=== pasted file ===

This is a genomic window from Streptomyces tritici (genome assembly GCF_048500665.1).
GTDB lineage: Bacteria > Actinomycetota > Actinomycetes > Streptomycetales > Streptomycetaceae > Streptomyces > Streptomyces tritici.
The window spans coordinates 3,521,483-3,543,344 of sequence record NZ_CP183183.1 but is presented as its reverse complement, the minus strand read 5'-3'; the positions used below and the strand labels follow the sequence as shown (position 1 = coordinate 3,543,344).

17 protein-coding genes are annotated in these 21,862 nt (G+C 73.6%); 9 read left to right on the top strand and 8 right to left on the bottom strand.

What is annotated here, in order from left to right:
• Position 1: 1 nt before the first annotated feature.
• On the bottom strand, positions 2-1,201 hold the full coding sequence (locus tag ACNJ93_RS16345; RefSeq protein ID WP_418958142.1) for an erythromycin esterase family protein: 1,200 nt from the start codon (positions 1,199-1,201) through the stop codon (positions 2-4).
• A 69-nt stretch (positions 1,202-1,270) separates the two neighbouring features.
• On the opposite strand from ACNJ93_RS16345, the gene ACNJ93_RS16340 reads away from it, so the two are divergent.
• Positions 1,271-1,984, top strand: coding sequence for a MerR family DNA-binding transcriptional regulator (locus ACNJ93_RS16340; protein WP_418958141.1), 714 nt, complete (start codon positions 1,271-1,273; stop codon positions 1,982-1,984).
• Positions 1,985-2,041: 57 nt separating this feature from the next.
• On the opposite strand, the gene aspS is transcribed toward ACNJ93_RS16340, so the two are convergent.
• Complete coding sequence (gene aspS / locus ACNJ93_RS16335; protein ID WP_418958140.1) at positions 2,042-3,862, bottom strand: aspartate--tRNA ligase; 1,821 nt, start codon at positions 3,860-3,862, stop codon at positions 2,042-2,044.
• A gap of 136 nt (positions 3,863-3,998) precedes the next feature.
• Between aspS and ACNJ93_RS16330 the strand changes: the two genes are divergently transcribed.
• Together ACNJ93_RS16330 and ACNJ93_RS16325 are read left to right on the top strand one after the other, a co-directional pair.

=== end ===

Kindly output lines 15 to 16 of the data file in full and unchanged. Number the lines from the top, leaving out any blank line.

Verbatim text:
• Between aspS and ACNJ93_RS16330 the strand changes: the two genes are divergently transcribed.
• Together ACNJ93_RS16330 and ACNJ93_RS16325 are read left to right on the top strand one after the other, a co-directional pair.